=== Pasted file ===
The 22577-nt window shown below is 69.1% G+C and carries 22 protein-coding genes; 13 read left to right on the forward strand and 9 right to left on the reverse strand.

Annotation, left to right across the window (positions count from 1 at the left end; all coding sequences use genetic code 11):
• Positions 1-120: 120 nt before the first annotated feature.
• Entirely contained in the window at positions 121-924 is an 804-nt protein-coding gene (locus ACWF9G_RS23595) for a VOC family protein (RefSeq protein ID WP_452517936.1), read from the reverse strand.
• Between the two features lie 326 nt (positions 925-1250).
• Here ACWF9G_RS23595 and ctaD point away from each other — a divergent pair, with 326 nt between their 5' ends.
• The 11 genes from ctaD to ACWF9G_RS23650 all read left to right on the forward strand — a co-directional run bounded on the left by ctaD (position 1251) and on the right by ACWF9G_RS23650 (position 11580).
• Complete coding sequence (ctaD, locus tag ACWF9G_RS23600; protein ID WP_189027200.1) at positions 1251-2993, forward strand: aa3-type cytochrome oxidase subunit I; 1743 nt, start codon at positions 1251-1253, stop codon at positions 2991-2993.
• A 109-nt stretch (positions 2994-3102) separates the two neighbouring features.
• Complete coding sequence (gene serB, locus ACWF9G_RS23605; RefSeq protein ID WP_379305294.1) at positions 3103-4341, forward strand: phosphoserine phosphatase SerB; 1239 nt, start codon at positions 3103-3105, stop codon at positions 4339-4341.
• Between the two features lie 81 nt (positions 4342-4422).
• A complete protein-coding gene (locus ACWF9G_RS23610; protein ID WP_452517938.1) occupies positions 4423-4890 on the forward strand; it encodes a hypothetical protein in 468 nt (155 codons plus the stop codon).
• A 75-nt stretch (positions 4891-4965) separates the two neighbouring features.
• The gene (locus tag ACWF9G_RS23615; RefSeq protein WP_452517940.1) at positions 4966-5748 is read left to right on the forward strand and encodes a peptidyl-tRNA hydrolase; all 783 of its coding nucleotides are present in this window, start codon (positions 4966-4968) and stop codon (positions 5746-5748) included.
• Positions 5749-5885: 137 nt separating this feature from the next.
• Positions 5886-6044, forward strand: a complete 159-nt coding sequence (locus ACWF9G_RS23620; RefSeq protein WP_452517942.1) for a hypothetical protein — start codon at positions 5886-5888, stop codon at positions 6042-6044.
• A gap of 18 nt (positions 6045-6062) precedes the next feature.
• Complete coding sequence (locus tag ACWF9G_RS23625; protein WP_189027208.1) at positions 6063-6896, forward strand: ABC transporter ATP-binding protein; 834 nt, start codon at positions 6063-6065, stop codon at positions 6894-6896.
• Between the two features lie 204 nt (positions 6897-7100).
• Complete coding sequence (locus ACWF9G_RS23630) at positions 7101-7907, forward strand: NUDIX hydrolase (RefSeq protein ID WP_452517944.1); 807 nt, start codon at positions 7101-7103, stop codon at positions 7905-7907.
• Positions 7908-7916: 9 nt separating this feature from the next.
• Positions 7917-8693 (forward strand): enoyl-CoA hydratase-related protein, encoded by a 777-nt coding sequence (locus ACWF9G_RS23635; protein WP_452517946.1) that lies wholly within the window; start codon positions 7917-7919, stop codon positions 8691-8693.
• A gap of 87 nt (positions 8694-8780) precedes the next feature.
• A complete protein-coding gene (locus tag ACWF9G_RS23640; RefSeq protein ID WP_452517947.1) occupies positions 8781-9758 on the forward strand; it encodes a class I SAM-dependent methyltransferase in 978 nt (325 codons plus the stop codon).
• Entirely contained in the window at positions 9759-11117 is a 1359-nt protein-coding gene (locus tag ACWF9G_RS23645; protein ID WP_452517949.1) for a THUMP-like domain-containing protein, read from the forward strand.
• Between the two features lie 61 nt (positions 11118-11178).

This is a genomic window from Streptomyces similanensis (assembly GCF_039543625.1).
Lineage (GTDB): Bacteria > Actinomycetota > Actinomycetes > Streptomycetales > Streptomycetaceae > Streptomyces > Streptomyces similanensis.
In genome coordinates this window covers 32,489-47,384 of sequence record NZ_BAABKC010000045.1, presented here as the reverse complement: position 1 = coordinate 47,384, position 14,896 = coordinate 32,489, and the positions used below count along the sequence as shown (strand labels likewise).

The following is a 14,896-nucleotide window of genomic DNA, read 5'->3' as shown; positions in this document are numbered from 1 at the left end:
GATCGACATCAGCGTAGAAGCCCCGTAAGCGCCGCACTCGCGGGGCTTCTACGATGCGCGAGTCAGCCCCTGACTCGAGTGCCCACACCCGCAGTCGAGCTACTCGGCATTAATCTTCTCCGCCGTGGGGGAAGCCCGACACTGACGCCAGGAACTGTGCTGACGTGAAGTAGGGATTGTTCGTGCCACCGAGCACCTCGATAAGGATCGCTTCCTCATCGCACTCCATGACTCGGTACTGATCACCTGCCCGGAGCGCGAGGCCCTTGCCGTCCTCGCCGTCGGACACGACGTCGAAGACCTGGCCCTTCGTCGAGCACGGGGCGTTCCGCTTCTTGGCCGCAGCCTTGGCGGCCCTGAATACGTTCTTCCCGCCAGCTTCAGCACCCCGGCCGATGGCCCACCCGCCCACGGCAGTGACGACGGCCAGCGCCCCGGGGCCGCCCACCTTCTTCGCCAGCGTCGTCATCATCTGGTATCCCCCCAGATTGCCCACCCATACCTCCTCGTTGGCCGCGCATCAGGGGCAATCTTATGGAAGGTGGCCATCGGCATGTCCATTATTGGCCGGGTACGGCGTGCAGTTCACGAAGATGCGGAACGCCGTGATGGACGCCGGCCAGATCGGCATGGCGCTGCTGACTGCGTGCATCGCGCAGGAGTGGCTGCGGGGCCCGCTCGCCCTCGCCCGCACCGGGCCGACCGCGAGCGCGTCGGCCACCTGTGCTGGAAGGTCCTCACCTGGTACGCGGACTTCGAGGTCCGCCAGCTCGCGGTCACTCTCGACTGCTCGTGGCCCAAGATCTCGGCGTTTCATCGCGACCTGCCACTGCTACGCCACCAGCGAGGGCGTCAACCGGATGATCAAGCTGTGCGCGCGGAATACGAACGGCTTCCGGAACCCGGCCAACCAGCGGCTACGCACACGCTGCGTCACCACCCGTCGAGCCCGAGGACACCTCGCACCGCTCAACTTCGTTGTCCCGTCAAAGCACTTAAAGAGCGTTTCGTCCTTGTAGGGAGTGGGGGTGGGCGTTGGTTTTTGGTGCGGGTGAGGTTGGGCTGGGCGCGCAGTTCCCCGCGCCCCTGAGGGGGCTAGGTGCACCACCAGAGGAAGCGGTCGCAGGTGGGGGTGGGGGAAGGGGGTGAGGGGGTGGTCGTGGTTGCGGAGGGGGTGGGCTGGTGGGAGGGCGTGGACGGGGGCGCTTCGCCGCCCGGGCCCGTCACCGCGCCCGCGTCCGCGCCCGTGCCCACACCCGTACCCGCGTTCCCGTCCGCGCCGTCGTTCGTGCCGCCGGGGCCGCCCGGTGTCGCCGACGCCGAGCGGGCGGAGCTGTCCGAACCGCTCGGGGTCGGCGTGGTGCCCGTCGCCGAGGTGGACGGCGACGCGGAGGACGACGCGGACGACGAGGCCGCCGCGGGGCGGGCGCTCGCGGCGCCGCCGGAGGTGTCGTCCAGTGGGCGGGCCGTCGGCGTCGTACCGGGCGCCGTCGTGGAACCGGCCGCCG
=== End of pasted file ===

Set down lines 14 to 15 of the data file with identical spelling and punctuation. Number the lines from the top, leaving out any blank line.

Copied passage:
• The gene (locus tag ACWF9G_RS23615; RefSeq protein WP_452517940.1) at positions 4966-5748 is read left to right on the forward strand and encodes a peptidyl-tRNA hydrolase; all 783 of its coding nucleotides are present in this window, start codon (positions 4966-4968) and stop codon (positions 5746-5748) included.
• Positions 5749-5885: 137 nt separating this feature from the next.